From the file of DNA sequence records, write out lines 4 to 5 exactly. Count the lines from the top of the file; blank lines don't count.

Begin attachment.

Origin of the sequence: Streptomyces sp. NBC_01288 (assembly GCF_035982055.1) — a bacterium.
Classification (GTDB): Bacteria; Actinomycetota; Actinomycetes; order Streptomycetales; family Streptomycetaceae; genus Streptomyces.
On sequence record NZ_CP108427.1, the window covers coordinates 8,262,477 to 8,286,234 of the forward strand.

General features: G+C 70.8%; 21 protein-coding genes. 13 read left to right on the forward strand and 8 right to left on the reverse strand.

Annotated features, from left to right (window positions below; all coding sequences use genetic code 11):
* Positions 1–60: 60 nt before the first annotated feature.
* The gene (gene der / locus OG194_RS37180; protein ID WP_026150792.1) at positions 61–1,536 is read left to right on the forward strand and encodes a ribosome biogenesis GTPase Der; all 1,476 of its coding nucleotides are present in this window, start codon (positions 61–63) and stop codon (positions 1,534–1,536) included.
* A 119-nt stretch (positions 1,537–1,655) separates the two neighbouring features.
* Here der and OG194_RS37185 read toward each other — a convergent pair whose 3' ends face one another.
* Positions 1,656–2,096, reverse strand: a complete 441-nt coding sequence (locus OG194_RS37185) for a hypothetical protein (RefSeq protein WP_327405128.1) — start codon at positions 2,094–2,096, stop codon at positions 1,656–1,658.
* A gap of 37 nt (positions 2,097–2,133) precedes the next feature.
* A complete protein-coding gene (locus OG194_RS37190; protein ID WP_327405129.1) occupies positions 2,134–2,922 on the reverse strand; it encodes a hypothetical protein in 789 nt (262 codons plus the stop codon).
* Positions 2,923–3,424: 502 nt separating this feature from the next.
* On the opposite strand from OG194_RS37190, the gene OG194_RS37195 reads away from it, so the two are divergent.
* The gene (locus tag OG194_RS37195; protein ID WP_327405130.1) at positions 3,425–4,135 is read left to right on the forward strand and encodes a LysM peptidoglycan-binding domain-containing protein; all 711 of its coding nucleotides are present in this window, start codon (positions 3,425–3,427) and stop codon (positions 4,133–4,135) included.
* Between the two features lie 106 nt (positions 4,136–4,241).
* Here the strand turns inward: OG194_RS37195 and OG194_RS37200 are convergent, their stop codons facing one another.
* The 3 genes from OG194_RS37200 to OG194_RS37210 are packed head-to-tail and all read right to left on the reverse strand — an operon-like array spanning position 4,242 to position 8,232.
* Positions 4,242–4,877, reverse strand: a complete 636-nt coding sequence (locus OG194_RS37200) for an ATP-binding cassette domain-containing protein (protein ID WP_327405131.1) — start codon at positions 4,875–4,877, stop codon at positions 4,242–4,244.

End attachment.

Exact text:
General features: G+C 70.8%; 21 protein-coding genes. 13 read left to right on the forward strand and 8 right to left on the reverse strand.

Annotated features, from left to right (window positions below; all coding sequences use genetic code 11):